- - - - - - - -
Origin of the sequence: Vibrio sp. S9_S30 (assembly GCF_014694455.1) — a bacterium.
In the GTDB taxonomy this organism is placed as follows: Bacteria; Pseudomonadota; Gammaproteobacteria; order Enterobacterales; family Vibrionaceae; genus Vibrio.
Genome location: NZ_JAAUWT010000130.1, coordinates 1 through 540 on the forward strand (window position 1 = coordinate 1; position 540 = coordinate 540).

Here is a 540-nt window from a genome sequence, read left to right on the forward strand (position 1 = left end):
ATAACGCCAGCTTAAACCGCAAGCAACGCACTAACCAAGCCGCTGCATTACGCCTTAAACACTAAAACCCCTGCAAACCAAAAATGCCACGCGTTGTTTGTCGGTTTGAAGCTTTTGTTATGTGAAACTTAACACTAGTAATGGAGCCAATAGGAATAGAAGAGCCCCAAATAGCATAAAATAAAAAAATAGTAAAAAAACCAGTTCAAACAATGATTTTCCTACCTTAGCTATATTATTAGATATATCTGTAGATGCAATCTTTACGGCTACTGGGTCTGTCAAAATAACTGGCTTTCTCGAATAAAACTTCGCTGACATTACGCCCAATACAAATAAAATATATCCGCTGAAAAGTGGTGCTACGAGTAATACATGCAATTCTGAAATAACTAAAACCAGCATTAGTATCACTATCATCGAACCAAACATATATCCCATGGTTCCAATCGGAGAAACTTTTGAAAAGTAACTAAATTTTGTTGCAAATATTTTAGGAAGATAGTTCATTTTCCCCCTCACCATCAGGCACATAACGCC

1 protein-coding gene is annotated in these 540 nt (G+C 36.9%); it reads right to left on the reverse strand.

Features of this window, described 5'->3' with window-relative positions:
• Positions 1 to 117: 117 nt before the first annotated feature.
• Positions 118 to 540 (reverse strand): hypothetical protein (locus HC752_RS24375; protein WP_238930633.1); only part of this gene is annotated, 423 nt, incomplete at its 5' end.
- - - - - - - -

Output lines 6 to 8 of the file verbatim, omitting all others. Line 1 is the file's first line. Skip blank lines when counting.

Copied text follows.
1 protein-coding gene is annotated in these 540 nt (G+C 36.9%); it reads right to left on the reverse strand.

Features of this window, described 5'->3' with window-relative positions:
• Positions 1 to 117: 117 nt before the first annotated feature.